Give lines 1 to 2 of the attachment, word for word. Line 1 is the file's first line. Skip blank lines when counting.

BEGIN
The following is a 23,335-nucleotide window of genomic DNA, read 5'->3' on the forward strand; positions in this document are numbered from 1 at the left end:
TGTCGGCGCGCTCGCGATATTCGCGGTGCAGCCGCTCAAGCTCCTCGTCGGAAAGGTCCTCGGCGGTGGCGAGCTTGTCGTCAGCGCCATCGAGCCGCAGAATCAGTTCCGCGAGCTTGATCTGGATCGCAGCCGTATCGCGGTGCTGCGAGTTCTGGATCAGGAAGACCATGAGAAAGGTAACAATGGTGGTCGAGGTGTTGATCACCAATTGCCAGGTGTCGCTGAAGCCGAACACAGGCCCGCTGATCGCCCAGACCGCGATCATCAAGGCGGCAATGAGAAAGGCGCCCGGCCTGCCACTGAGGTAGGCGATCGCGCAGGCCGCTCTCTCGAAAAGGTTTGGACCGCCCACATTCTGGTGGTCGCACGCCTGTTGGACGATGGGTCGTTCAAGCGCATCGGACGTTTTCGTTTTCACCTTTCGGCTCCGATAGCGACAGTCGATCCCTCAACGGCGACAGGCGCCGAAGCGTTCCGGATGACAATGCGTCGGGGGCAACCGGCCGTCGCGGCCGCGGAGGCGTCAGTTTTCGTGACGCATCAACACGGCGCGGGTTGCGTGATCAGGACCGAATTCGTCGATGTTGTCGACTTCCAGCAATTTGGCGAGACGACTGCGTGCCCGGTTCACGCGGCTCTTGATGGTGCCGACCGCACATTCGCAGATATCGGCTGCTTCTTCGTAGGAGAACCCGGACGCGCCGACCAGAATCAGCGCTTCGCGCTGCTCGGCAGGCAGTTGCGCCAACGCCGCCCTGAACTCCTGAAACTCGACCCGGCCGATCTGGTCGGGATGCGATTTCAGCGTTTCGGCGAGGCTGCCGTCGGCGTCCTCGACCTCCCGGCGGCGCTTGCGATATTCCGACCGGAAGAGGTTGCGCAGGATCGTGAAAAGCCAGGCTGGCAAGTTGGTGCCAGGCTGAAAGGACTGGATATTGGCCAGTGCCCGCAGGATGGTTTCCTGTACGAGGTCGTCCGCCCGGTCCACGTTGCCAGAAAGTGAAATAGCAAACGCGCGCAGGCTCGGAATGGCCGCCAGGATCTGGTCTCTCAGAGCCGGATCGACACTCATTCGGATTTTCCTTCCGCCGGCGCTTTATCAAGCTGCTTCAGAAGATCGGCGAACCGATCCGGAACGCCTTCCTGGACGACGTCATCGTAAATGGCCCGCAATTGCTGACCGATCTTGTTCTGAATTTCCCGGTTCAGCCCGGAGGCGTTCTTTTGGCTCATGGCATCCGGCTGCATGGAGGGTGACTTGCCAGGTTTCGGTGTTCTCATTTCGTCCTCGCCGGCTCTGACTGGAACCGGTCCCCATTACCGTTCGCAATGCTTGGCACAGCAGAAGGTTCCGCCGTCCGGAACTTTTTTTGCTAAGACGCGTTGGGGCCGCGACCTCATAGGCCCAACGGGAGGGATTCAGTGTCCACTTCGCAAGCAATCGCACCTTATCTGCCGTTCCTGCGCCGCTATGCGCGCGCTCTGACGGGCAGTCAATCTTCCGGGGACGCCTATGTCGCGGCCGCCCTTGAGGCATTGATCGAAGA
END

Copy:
The following is a 23,335-nucleotide window of genomic DNA, read 5'->3' on the forward strand; positions in this document are numbered from 1 at the left end:
TGTCGGCGCGCTCGCGATATTCGCGGTGCAGCCGCTCAAGCTCCTCGTCGGAAAGGTCCTCGGCGGTGGCGAGCTTGTCGTCAGCGCCATCGAGCCGCAGAATCAGTTCCGCGAGCTTGATCTGGATCGCAGCCGTATCGCGGTGCTGCGAGTTCTGGATCAGGAAGACCATGAGAAAGGTAACAATGGTGGTCGAGGTGTTGATCACCAATTGCCAGGTGTCGCTGAAGCCGAACACAGGCCCGCTGATCGCCCAGACCGCGATCATCAAGGCGGCAATGAGAAAGGCGCCCGGCCTGCCACTGAGGTAGGCGATCGCGCAGGCCGCTCTCTCGAAAAGGTTTGGACCGCCCACATTCTGGTGGTCGCACGCCTGTTGGACGATGGGTCGTTCAAGCGCATCGGACGTTTTCGTTTTCACCTTTCGGCTCCGATAGCGACAGTCGATCCCTCAACGGCGACAGGCGCCGAAGCGTTCCGGATGACAATGCGTCGGGGGCAACCGGCCGTCGCGGCCGCGGAGGCGTCAGTTTTCGTGACGCATCAACACGGCGCGGGTTGCGTGATCAGGACCGAATTCGTCGATGTTGTCGACTTCCAGCAATTTGGCGAGACGACTGCGTGCCCGGTTCACGCGGCTCTTGATGGTGCCGACCGCACATTCGCAGATATCGGCTGCTTCTTCGTAGGAGAACCCGGACGCGCCGACCAGAATCAGCGCTTCGCGCTGCTCGGCAGGCAGTTGCGCCAACGCCGCCCTGAACTCCTGAAACTCGACCCGGCCGATCTGGTCGGGATGCGATTTCAGCGTTTCGGCGAGGCTGCCGTCGGCGTCCTCGACCTCCCGGCGGCGCTTGCGATATTCCGACCGGAAGAGGTTGCGCAGGATCGTGAAAAGCCAGGCTGGCAAGTTGGTGCCAGGCTGAAAGGACTGGATATTGGCCAGTGCCCGCAGGATGGTTTCCTGTACGAGGTCGTCCGCCCGGTCCACGTTGCCAGAAAGTGAAATAGCAAACGCGCGCAGGCTCGGAATGGCCGCCAGGATCTGGTCTCTCAGAGCCGGATCGACACTCATTCGGATTTTCCTTCCGCCGGCGCTTTATCAAGCTGCTTCAGAAGATCGGCGAACCGATCCGGAACGCCTTCCTGGACGACGTCATCGTAAATGGCCCGCAATTGCTGACCGATCTTGTTCTGAATTTCCCGGTTCAGCCCGGAGGCGTTCTTTTGGCTCATGGCATCCGGCTGCATGGAGGGTGACTTGCCAGGTTTCGGTGTTCTCATTTCGTCCTCGCCGGCTCTGACTGGAACCGGTCCCCATTACCGTTCGCAATGCTTGGCACAGCAGAAGGTTCCGCCGTCCGGAACTTTTTTTGCTAAGACGCGTTGGGGCCGCGACCTCATAGGCCCAACGGGAGGGATTCAGTGTCCACTTCGCAAGCAATCGCACCTTATCTGCCGTTCCTGCGCCGCTATGCGCGCGCTCTGACGGGCAGTCAATCTTCCGGGGACGCCTATGTCGCGGCCGCCCTTGAGGCATTGATCGAAGA